Coastal landscapes of Tenerife

The island of Tenerife shows three clearly distinct watershed that are differentiated by their geomorphologic and landscape features. From a common volcanic origin, each area of the island is unique in terms of their age and geological history, their exposure to wave action and whether or not recent lava flows have occurred, filling up eroded spaces in the coastline. Within this diversity, three areas stand out due to their very special, representative and spectacular conditions. These are located in the corners of the island’s geography, they are namely the areas of Anaga, Teno and Rasca. The first, very ancient and lacking recent lava flows, is characterized by an intense erosional process that has caused numerous rock formations and drops located on a wide platform to recede forming a very steep cliffed coastline with some flat sectors. Teno, also ancient and eroded, features spectacular towering cliffs that arise directly from the sea level, deep cut by crevices forming ravines, with part of the coast located at a lower in the northern area. Finally, Rasca is an expansive “malpaís”, an uneroded lava field, originated by geologically recent lava flows, along with a flat coastline showing some low cliffs that remain little eroded.

The north face of the island, which extends from the Punta de Teno all the way to Anaga features a very diverse coastal landscape and varied geomorphology. This area is heavily pounded by the waves, especially in the winter months, when groundswell is a common occurrence. It is dominated by low to medium raising cliffs, with the exception of both ends, which show spectacular high cliffs as well. Flat tracts of land can also be found in the mouth of the many ravines and the surrounding areas, as well as small bays, the most sheltered of which are home to black sand and pebble beaches. Generally speaking, beaches are seasonal in this area, as the waves drag the sand toward the surrounding seabed during the wintertime, only to return it to the coast during spring and summer. Sand is more likely to be found on beaches protected by natural barriers or on artificial beaches. Some of these beaches, such as the San Marcos beach in Icod de Los Vinos, El Socorro at El Realejo, the ones in the coastline of Puerto de La Cruz, Los Patos in La Orotava, Tacoronte’s beaches and those found in Almaciga and Roque de las Bodegas in Taganana are worth mentioning. The rock formations and drops caused by the receding forming coastline due to sea erosion, especially in the area of Anaga, as we had already pointed out, and to a lesser extent the surrounding area of Rambla de Castro in El Realejo are of high scenic value. Also notable are the rocky platforms with puddles in the tidal zone, amongst which the ones in Punta del Hidalgo are the most remarkable due to their scenic beauty and biological wealth. Recent volcanic rock formations set up as bathing areas in Garachico are interesting as well.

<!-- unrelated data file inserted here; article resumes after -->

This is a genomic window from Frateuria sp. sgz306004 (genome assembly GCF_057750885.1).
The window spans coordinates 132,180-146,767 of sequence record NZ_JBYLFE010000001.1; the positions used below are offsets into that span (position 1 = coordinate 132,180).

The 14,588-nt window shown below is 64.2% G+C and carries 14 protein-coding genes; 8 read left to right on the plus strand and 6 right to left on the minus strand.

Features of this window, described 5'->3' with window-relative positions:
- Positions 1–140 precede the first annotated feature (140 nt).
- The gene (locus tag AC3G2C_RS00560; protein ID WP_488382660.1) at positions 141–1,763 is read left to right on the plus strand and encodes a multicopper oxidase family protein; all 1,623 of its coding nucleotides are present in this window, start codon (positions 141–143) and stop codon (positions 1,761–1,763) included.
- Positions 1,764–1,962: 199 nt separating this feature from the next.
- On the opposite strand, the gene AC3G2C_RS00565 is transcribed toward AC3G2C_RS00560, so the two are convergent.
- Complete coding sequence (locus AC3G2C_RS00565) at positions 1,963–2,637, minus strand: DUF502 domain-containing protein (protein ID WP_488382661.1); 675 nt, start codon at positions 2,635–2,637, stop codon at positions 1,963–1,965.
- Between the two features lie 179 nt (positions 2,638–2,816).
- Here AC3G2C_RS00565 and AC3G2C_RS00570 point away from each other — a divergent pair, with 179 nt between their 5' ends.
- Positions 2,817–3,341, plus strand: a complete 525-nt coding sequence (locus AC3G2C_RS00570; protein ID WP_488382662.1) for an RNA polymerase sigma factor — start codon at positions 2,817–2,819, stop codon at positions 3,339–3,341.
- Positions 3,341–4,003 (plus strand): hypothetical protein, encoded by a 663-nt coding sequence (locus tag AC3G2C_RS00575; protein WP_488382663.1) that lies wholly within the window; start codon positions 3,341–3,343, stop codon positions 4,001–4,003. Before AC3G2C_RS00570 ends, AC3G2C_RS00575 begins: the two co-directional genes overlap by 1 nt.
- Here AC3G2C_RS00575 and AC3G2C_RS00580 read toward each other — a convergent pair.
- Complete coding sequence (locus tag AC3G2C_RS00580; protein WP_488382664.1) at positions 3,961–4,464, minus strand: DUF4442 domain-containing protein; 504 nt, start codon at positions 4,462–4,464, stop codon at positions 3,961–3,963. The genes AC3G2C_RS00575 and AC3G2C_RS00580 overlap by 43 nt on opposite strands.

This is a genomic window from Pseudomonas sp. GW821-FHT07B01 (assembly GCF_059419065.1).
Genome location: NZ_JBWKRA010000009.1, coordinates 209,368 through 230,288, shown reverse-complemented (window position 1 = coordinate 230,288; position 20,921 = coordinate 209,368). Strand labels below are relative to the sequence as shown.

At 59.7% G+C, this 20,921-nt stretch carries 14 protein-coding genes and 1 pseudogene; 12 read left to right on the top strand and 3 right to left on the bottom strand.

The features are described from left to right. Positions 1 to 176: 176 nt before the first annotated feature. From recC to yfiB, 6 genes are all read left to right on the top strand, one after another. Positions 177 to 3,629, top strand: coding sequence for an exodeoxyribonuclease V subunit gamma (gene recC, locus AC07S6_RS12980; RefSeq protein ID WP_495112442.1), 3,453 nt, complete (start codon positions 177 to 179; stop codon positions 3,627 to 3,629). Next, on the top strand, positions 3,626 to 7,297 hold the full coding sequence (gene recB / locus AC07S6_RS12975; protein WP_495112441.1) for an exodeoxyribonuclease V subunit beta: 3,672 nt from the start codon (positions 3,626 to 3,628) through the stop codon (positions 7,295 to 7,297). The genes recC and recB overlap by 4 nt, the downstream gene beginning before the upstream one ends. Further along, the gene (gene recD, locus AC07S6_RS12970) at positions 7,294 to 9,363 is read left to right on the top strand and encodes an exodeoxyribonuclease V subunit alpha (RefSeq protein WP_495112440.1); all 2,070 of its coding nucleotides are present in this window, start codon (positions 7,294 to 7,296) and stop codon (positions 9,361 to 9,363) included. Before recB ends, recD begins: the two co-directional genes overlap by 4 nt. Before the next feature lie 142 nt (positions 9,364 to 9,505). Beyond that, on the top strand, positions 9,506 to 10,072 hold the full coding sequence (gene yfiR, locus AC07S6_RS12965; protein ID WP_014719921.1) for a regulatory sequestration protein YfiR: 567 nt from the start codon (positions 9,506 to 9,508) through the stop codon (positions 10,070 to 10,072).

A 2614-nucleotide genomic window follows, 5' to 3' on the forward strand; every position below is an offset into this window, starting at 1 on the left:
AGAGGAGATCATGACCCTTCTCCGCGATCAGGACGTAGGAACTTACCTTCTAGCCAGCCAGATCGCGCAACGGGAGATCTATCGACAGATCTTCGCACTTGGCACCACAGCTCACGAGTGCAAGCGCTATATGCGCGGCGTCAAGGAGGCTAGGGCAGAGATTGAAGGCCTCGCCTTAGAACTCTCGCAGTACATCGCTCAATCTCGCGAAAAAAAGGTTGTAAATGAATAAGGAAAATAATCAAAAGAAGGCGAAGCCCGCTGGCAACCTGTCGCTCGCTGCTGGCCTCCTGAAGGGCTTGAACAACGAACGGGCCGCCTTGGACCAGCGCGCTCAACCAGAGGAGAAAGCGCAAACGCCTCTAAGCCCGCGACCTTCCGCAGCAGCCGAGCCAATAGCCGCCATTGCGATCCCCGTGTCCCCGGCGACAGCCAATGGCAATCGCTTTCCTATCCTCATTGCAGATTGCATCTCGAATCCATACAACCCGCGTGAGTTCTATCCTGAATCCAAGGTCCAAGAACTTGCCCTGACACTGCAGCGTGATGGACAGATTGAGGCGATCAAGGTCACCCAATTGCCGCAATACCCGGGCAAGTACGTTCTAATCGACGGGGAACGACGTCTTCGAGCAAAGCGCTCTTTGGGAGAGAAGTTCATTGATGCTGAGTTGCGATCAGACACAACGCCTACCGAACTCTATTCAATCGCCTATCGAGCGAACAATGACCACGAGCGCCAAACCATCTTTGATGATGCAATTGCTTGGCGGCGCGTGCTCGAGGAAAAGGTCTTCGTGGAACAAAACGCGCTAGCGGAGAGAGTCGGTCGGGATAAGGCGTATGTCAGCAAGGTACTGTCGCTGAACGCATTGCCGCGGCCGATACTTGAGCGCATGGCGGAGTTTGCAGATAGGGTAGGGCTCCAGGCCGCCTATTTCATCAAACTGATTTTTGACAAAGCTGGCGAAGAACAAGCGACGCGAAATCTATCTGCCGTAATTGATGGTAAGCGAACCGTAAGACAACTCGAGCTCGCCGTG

The east coast, spreading from Anaga in the north-east all the way to la Punta de La Rasca in the south-east, shows different conditions, due to being generally dominated by low cliffs and relatively flat areas with sheltered natural bays. The coast enjoys a less intense and strong swell, but is heavily beaten by the trade winds and the waves caused by the, especially during the summer. There are several coves and beaches -both natural and artificial beaches protected by dikes- some of which are quite large. In some cases these correspond to ravines mouths. Some of these beaches are worthy of mention, such Las Gaviotas, Las Teresitas or La Nea in Santa Cruz, Güimar beaches, Abades beach in Arico, El Médano and La Tejita in Granadilla and Las Galletas beach in Arona. In this face of Tenerife, very particular and incredibly beautiful coastal landscapes can be found, especially the “malpaís” in Güímar, with its black lava flows spreading into the sea, the dune formations of El Médano, the only ones on the island, the spectacular volcanic cones Montaña Roja and Montaña Amarilla, and finally the La Rasca “malpaís”.

Finally, the south and south west coast, which comprises the coastline from Punta La Rasca to Punta de Teno.  It is a predominantly low coast, with bays and beaches, both natural and artificial, with the exception of the surroundings of the Montaña Guaza mountain in the south and the spectacular cliffs of Los Gigantes to the west. This area is sheltered from the trade winds and boasts calm waters most of the year, only sporadically altered by sea storms originated by the groundswell of the south and the south west. Part of the coast, namely the area located in the Playa de San Juan-Alcalá consists of recent lava flows from the historical eruption of the Chinyero volcano. There are numerous beaches in the area, with special mention to the natural beaches of Los Cristianos, La Caleta en Adeje and the La Arena beach in Santiago del Teide. The cliff of Los Gigantes, cut by narrow gorges forming ravines, also boast some small but hauntingly beautiful pebble and sand beaches in the mouth of these, highlighting the one in Masca.


The above  was originally posted by Discover Tenerife
For more info on Tenerife read the Red Queen Musings everyone’s favourite Tenerife Blog
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